HOUSTON — This past Saturday, Sept. 22, Harris County Public Health (HCPH) fed 65 people for its first-ever Family Dinner Day. The event was hosted by HCPH’s North Harris County Substance Abuse Prevention Coalition, two days ahead of Family Day (Sept. 24) — a national effort to promote family dinners, and other quality time activities, as a means to reduce youth substance abuse.
“Research shows sharing meals as a family can help lower your child’s risk for smoking, alcohol or drug abuse,” said Dr. Sherry Onyiego, chronic disease prevention physician with HCPH’s Nutrition and Chronic Disease Prevention Division. “We brought this event to the community to encourage families to eat and spend quality time together. Plus, we provided valuable information to help youth steer clear of drug and alcohol abuse.”
The coalition — led by HCPH — is a group of residents and agencies working together to prevent youth drug and alcohol abuse in the North Harris County communities of Acres Homes, Greenspoint, Trinity Gardens, Little York and East Aldine. Since its inception, in 2013, the coalition has provided educational outreach to neighborhood schools, community centers, churches and community groups. They’ve also partnered with the Harris County Sherriff’s Office and Walgreen’s on safe medication disposal to prevent prescription drug abuse.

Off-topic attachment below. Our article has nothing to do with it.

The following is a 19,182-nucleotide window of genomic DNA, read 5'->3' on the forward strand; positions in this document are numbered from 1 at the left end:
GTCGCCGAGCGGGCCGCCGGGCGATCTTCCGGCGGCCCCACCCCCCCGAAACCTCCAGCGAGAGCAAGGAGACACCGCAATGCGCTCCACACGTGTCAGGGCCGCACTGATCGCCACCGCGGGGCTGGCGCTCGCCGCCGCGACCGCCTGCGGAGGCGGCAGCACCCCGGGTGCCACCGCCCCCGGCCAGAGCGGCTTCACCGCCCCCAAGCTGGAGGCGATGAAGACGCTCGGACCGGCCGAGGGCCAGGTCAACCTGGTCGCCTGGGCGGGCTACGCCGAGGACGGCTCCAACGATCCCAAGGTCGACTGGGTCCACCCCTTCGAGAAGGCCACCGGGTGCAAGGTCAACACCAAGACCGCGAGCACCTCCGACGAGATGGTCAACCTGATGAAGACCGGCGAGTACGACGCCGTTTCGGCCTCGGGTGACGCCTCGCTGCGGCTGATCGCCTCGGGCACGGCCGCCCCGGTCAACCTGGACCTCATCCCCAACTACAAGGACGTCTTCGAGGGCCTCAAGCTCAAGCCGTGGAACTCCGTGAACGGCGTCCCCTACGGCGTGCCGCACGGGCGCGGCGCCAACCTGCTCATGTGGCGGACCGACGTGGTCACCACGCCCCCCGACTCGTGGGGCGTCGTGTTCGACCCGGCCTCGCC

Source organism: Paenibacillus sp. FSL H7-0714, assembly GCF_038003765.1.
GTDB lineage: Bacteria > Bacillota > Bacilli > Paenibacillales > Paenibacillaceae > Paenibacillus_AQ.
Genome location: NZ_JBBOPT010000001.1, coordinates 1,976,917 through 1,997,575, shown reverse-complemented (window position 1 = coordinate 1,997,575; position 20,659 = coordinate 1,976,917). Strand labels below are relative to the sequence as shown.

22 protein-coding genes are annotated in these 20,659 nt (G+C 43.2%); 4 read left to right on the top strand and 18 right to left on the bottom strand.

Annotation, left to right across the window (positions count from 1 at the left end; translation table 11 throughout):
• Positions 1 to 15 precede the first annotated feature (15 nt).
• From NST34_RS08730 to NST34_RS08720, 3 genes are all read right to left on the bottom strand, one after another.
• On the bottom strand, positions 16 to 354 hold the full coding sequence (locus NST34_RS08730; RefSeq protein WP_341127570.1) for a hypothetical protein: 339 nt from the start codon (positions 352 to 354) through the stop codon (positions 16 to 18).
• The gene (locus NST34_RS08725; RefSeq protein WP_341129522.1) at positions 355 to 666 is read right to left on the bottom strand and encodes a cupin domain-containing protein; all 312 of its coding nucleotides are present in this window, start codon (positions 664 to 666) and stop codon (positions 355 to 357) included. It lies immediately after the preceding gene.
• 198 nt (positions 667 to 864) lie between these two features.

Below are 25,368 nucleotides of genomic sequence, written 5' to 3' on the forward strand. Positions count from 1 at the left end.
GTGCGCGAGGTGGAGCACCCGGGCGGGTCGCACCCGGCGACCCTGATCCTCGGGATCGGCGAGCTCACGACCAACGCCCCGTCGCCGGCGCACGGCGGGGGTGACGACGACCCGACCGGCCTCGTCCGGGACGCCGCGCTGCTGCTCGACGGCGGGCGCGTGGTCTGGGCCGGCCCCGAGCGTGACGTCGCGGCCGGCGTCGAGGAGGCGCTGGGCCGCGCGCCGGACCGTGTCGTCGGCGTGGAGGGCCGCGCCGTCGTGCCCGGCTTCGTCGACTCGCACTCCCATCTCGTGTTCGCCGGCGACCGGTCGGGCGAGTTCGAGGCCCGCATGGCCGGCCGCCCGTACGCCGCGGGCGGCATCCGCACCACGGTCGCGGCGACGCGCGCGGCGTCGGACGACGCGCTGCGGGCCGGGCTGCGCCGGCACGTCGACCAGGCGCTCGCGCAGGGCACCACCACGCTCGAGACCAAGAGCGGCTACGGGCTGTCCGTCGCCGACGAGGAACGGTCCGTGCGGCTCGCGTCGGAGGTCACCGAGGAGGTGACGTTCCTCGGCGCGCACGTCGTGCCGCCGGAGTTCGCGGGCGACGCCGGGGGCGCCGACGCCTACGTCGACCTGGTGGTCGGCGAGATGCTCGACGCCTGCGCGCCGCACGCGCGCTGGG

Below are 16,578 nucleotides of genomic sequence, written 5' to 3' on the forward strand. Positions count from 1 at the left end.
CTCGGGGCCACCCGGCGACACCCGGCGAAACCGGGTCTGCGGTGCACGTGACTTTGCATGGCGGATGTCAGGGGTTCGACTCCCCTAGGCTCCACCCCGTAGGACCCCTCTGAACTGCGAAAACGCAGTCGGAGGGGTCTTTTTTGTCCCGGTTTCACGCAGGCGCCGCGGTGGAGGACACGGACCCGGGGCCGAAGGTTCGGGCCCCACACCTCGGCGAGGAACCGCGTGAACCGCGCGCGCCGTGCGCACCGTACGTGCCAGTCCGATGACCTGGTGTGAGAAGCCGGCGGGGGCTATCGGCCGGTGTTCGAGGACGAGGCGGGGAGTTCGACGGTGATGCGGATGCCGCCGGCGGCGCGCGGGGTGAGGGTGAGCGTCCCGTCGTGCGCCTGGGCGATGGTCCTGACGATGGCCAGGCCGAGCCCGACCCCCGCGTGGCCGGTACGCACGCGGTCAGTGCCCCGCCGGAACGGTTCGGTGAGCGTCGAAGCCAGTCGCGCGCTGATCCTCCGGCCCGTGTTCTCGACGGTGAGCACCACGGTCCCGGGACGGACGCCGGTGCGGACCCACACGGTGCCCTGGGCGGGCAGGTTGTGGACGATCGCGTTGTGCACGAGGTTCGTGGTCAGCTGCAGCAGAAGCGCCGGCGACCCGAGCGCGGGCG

At the event, held at Trinity Gardens Church of Christ, guests enjoyed a free, hot dinner provided by Tasty’s Restaurant, as the keynote speaker from Mothers Against Drunk Driving (MADD) shared a moving and personal story of her father being killed by a drunk driver. A speaker from Change Happens provided parents with tips on communicating with youth about substance abuse. The Council, United Health, Positive Parenting, Santa Maria Hostel, Houston Health Department and other agencies provided information on prevention, substance abuse and mental health counseling, and free giveaways. Walgreens provided free immunizations and blood pressure checks.
“To prevent youth drug and alcohol abuse we must work together as a community, and the work begins with families,” said Gwen Sims, director of HCPH’s Nutrition and Chronic Disease Prevention Division. “Our goal with this event was to encourage parents to make time for family meals and to arm them with the necessary tools to prevent drug and alcohol abuse.”